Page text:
High school may have felt like the toughest time in your life. Navigating the social cliques was mentally draining and often confusing. After graduation, you hoped all that was behind you; however, fast-forward to modern-day group fitness studios and you may find yourself reliving some of your worst nightmares.
While the drama may not be as intense, there are still situations that require delicate handling. We’ll dissect a few personality archetypes and uncover tools to help you cope. Each type requires subtle differences in your teaching approach. Your goals are to enhance the relationships you have with these amazing people—each with a unique life story—and learn to work better with a diverse group. Note: This article focuses on female dynamics, as portrayed in the movie Mean Girls (2004) and Rosalind Wiseman’s nonfiction book Queen Bees and Wannabes (Three Rivers 2003). The intention is not to exclude men, who may exhibit similar patterns.
Cliques and Groups
Mean Girls is about a group of high-school girls navigating the complicated landscape of popularity and the resulting daily angst. The movie was based (in part) on Wiseman’s book, which looks at female high-school social cliques and the damaging effects they can have on young girls.
Here’s how Wiseman breaks down the typical roles girls assume within cliques:
Queen Bee (QB). The QB is charismatic, forceful, pretty and manipulative. She is popular, exudes power and is the center of attention.
Sidekick. She is second in command and closest to the QB. Her power is tied up in this relationship. The good news: When separated from the QB, she can change her behavior for the better!
Banker. This archetype creates chaos by keeping track of the “dirt.” She gains trust by dishing the details, but then uses the gained intelligence for her own benefit when the time is right. She’s hard to detect because she’s quiet, yet strategic, and almost never the subject of group quarrels.
Floater. This is the one who associates with more than one group. She is respected because she doesn’t rule by meanness, and, if needed, she will stand up to the QB.
Torn bystander. She is conflicted and constantly torn between doing the right thing and being loyal to the group. She’s often in the middle of conflict because she apologizes for the behavior of the QB and sidekick. However, she knows they’re wrong.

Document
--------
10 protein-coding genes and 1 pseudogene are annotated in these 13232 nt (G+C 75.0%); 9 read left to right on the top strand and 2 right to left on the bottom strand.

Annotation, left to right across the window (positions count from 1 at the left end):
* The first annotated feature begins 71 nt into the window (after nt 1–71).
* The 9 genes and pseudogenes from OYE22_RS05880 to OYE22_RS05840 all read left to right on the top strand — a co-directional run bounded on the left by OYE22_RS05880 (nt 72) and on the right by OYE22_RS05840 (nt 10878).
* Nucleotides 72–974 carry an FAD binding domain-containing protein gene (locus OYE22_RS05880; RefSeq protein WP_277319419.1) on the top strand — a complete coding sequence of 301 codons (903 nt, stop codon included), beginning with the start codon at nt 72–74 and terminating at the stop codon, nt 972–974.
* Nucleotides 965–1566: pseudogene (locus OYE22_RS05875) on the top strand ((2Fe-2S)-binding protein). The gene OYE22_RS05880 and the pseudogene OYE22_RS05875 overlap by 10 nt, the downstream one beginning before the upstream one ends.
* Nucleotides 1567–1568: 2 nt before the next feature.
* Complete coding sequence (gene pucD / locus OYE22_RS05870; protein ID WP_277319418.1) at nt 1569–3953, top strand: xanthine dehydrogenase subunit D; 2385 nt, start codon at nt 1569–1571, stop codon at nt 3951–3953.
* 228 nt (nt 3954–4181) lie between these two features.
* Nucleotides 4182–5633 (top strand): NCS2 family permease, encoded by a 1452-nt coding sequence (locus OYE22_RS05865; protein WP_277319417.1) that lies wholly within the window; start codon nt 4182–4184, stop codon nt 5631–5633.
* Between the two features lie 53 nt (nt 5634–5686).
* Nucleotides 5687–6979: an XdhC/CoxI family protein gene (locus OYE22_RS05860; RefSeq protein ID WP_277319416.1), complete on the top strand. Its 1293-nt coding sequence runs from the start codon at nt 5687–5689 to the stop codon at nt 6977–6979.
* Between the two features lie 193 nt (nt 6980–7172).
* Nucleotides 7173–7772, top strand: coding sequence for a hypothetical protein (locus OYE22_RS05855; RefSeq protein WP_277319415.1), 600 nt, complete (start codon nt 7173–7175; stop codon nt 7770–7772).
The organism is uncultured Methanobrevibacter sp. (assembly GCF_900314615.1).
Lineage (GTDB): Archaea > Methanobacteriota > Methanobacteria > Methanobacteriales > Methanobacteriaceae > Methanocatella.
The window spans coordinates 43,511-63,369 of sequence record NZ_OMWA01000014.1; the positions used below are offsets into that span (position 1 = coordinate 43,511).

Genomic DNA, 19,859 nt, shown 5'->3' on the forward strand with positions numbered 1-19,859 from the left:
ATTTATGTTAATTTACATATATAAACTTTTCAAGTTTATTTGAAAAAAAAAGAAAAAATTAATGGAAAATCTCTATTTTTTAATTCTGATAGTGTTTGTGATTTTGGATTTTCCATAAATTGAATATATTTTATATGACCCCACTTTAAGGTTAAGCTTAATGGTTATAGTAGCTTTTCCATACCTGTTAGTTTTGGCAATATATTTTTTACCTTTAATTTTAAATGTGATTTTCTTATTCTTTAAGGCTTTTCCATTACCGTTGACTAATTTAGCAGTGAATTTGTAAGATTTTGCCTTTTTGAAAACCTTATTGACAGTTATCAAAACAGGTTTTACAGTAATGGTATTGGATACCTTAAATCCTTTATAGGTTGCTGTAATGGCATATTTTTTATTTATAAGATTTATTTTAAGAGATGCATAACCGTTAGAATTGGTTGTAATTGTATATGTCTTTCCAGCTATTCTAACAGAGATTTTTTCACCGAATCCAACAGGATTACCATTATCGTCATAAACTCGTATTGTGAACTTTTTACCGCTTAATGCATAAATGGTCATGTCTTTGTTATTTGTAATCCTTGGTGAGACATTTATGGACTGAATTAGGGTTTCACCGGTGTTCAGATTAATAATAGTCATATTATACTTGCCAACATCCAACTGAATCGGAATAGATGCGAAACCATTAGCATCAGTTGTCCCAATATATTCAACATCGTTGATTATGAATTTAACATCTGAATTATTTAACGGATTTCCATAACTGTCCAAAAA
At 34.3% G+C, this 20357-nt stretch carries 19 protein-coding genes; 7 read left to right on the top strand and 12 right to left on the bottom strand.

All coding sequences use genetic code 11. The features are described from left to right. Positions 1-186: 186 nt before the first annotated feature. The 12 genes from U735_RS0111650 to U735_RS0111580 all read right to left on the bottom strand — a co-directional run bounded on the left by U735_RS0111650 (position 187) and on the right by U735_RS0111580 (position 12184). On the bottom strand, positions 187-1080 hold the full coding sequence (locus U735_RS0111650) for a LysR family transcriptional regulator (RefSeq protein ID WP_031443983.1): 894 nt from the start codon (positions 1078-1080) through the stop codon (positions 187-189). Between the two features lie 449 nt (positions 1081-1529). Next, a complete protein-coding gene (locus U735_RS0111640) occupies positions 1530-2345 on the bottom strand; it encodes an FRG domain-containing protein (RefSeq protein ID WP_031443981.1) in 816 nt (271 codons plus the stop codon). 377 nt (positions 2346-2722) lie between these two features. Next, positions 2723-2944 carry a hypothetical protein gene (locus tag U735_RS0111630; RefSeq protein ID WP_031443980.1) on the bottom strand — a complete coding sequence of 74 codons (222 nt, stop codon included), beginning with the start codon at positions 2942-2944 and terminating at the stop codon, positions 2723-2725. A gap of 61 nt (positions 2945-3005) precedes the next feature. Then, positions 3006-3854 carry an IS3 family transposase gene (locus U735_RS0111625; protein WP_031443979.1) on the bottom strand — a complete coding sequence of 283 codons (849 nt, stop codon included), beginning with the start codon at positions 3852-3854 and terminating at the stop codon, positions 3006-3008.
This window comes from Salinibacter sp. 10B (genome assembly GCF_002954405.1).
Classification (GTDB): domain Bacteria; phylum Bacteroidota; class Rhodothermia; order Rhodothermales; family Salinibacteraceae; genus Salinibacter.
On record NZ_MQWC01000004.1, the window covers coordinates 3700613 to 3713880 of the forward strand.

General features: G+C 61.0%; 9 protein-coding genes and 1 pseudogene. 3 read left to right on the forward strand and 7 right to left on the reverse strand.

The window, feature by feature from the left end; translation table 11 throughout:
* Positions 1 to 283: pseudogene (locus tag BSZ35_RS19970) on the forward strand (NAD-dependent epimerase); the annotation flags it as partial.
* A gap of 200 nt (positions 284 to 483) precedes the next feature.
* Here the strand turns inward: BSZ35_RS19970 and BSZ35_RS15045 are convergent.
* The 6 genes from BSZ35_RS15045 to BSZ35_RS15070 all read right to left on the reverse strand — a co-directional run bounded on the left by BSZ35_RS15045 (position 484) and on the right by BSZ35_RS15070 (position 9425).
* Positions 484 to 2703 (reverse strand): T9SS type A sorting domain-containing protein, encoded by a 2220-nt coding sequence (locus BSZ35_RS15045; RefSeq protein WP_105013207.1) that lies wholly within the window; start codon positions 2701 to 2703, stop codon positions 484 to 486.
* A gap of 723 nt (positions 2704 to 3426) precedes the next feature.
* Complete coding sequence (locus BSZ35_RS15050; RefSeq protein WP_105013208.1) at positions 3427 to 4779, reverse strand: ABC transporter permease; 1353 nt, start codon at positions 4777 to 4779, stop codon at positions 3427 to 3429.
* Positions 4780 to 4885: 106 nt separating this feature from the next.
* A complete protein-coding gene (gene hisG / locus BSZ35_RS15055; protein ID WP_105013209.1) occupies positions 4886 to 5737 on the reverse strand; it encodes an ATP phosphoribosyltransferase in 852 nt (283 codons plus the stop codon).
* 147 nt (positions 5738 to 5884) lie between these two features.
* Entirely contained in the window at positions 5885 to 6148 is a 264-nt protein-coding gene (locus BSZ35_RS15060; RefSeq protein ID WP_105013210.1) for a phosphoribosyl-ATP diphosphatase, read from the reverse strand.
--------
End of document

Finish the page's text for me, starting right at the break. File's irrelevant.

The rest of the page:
Pleaser/Wannabe/Messenger. Sometimes this archetype is part of the group and, other times, she’s on the outside trying to get in. She will do anything to gain acceptance from the QB and sidekick, and her motivation is to please others. Unfortunately, she sometimes gets tricked into doing the dirty work.
Target. The target is the victim and is made fun of, excluded and teased. There are upsides to being the target—she learns empathy and understanding for the underdog, and as she gets through to the other side, she gains objectivity. Unfortunately, the rejection often makes her feel helpless and ashamed.
Do these roles sound familiar? It’s important to realize we all played one (or more) of these, whether we knew it or not. We certainly carry the lessons learned with us. Now, these Queen Bees and Wannabes are in your classes! Some of them may feel as if they were back in the high-school cafeteria looking for a place to sit when they walk into the studio.
How different would your interactions with members be if you understood that stepping into a group fitness class might bring back these memories? That the interaction could fire up roles played in high school or send people scrambling for a “do-over”? How might you change your teaching style if you realized you had the potential to slip into one of these roles yourself? While you can’t please everyone all the time, you can be more aware of what’s happening sociologically in your classes.
To begin, take a look at the archetypes described above and ask yourself these questions:
- Which role did I play?
- What lessons did I learn?
- How would I have changed things if I could?
- How might my past be affecting me now?
Awareness is the first step in changing the way you deal with more difficult members. It may also steer you toward teaching different class formats, in other time slots or at new facilities. Now, let’s take a look at how your unique perspective complements or clashes with the roles participants play in your classes.
For more information, please see “How to Deal With Class Cliques” in the online IDEA Library or in the May 2015 issue of IDEA Fitness Journal. If you cannot access the full article and would like to, please contact the IDEA Inspired Service Team at (800) 999-4332, ext. 7
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